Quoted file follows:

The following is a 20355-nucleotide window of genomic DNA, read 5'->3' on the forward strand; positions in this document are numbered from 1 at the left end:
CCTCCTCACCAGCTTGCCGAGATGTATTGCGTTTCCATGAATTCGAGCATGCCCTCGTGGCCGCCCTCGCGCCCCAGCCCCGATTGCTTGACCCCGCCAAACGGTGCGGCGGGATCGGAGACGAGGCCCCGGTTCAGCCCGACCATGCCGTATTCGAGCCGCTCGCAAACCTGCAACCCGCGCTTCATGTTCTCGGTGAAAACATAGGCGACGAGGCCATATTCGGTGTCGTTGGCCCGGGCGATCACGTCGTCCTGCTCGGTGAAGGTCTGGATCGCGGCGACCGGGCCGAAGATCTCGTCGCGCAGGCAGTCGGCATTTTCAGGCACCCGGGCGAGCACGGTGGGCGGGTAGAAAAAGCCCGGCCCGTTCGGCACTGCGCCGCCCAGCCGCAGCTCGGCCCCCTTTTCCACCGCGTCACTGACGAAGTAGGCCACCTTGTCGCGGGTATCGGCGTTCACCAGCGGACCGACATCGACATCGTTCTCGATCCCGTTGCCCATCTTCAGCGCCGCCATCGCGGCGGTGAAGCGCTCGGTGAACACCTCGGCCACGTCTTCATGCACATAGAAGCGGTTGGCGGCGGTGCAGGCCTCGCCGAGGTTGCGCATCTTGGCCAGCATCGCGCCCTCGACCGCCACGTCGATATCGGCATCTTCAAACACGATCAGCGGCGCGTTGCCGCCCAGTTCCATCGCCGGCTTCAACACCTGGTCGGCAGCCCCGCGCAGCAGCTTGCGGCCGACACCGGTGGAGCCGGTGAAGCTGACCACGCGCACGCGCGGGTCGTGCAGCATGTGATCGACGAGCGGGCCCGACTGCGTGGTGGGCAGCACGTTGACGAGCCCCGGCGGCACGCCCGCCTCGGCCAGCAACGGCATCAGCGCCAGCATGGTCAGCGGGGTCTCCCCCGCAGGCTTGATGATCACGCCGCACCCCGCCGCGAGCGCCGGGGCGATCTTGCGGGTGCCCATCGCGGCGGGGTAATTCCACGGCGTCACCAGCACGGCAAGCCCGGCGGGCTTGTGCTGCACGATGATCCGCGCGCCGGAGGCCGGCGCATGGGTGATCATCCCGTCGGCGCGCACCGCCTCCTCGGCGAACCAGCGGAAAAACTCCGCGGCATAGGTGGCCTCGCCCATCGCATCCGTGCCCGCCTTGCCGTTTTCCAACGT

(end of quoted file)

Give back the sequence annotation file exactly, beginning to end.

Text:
The following is a 20355-nucleotide window of genomic DNA, read 5'->3' on the forward strand; positions in this document are numbered from 1 at the left end:
CCTCCTCACCAGCTTGCCGAGATGTATTGCGTTTCCATGAATTCGAGCATGCCCTCGTGGCCGCCCTCGCGCCCCAGCCCCGATTGCTTGACCCCGCCAAACGGTGCGGCGGGATCGGAGACGAGGCCCCGGTTCAGCCCGACCATGCCGTATTCGAGCCGCTCGCAAACCTGCAACCCGCGCTTCATGTTCTCGGTGAAAACATAGGCGACGAGGCCATATTCGGTGTCGTTGGCCCGGGCGATCACGTCGTCCTGCTCGGTGAAGGTCTGGATCGCGGCGACCGGGCCGAAGATCTCGTCGCGCAGGCAGTCGGCATTTTCAGGCACCCGGGCGAGCACGGTGGGCGGGTAGAAAAAGCCCGGCCCGTTCGGCACTGCGCCGCCCAGCCGCAGCTCGGCCCCCTTTTCCACCGCGTCACTGACGAAGTAGGCCACCTTGTCGCGGGTATCGGCGTTCACCAGCGGACCGACATCGACATCGTTCTCGATCCCGTTGCCCATCTTCAGCGCCGCCATCGCGGCGGTGAAGCGCTCGGTGAACACCTCGGCCACGTCTTCATGCACATAGAAGCGGTTGGCGGCGGTGCAGGCCTCGCCGAGGTTGCGCATCTTGGCCAGCATCGCGCCCTCGACCGCCACGTCGATATCGGCATCTTCAAACACGATCAGCGGCGCGTTGCCGCCCAGTTCCATCGCCGGCTTCAACACCTGGTCGGCAGCCCCGCGCAGCAGCTTGCGGCCGACACCGGTGGAGCCGGTGAAGCTGACCACGCGCACGCGCGGGTCGTGCAGCATGTGATCGACGAGCGGGCCCGACTGCGTGGTGGGCAGCACGTTGACGAGCCCCGGCGGCACGCCCGCCTCGGCCAGCAACGGCATCAGCGCCAGCATGGTCAGCGGGGTCTCCCCCGCAGGCTTGATGATCACGCCGCACCCCGCCGCGAGCGCCGGGGCGATCTTGCGGGTGCCCATCGCGGCGGGGTAATTCCACGGCGTCACCAGCACGGCAAGCCCGGCGGGCTTGTGCTGCACGATGATCCGCGCGCCGGAGGCCGGCGCATGGGTGATCATCCCGTCGGCGCGCACCGCCTCCTCGGCGAACCAGCGGAAAAACTCCGCGGCATAGGTGGCCTCGCCCATCGCATCCGTGCCCGCCTTGCCGTTTTCCAACGT